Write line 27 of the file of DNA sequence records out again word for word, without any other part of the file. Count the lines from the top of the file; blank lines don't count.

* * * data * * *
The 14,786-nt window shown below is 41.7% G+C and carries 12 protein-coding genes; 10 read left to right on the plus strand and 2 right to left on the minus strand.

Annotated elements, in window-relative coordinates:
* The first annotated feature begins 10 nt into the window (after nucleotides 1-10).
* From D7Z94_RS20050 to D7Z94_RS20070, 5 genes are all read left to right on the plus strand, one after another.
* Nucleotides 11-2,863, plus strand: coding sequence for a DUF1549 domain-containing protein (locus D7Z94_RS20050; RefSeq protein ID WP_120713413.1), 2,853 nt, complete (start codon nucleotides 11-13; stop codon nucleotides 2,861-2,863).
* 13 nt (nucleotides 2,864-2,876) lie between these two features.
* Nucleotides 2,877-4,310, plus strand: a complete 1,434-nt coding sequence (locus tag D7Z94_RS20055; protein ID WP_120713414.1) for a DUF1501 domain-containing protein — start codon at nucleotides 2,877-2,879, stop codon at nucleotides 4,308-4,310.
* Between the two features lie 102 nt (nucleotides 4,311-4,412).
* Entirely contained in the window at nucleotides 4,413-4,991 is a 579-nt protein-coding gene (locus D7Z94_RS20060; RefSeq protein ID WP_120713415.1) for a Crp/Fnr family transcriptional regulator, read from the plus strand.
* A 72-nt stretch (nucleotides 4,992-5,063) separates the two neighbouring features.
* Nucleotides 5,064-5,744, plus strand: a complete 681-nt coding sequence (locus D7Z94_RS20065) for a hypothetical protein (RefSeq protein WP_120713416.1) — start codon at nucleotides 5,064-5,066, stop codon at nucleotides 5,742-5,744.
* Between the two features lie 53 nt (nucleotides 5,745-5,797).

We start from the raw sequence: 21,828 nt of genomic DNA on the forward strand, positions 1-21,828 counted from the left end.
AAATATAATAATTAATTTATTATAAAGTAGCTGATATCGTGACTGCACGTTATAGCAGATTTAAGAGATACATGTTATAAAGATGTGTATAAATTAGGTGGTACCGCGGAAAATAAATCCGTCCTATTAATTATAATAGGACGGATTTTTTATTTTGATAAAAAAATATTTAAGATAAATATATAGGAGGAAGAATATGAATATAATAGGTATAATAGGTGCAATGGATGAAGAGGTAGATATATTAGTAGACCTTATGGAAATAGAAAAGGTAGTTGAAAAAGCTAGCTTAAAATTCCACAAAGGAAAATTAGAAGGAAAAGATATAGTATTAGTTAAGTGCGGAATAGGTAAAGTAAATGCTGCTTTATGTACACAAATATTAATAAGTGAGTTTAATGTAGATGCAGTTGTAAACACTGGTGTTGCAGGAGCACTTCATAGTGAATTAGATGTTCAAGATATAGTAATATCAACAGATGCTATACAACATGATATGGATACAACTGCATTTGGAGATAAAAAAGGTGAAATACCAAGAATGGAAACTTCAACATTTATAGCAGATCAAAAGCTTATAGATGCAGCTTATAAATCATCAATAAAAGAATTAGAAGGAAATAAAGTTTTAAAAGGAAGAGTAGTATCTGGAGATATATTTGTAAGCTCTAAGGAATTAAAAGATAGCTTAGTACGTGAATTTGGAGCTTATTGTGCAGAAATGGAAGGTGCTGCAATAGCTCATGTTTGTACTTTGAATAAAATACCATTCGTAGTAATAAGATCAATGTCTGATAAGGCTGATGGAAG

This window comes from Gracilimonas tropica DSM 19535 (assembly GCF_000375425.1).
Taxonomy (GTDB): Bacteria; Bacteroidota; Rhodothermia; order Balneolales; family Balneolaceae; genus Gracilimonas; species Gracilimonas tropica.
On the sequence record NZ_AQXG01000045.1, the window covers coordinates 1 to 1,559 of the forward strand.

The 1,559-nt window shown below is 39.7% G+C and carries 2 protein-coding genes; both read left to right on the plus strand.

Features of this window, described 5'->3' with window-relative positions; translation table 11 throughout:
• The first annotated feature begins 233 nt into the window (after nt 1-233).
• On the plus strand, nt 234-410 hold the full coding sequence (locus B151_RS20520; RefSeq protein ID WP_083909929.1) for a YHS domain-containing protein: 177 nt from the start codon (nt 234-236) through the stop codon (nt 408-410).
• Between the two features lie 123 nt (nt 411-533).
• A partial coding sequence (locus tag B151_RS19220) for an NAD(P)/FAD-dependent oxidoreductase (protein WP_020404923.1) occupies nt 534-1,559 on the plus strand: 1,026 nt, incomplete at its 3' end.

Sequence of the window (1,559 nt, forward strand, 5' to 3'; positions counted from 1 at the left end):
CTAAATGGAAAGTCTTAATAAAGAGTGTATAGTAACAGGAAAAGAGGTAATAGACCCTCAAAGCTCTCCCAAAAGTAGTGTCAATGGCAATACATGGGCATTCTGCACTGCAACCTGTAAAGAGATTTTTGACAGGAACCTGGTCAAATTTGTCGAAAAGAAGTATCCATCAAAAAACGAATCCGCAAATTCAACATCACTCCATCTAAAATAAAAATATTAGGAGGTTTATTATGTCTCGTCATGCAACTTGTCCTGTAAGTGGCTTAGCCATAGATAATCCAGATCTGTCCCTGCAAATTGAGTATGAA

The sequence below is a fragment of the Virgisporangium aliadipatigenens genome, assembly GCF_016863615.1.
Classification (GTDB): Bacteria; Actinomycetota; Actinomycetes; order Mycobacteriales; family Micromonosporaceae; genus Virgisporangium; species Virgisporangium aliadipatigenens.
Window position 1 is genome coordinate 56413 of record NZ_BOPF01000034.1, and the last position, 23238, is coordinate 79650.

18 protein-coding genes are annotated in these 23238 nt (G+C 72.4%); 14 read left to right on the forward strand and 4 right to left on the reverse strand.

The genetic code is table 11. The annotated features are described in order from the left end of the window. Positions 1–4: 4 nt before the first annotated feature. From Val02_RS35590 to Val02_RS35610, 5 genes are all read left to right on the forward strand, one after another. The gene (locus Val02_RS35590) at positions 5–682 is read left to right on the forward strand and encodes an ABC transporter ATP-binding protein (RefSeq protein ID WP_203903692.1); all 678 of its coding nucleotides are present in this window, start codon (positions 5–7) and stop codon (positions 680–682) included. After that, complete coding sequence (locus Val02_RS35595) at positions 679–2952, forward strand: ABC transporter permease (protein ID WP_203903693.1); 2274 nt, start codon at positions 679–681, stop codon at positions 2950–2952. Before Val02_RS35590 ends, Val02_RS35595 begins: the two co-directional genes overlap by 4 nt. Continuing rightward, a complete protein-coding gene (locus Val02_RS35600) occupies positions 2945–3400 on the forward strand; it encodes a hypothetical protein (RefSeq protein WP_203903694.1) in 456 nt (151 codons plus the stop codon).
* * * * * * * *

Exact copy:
Classification (GTDB): Bacteria; Actinomycetota; Actinomycetes; order Mycobacteriales; family Micromonosporaceae; genus Virgisporangium; species Virgisporangium aliadipatigenens.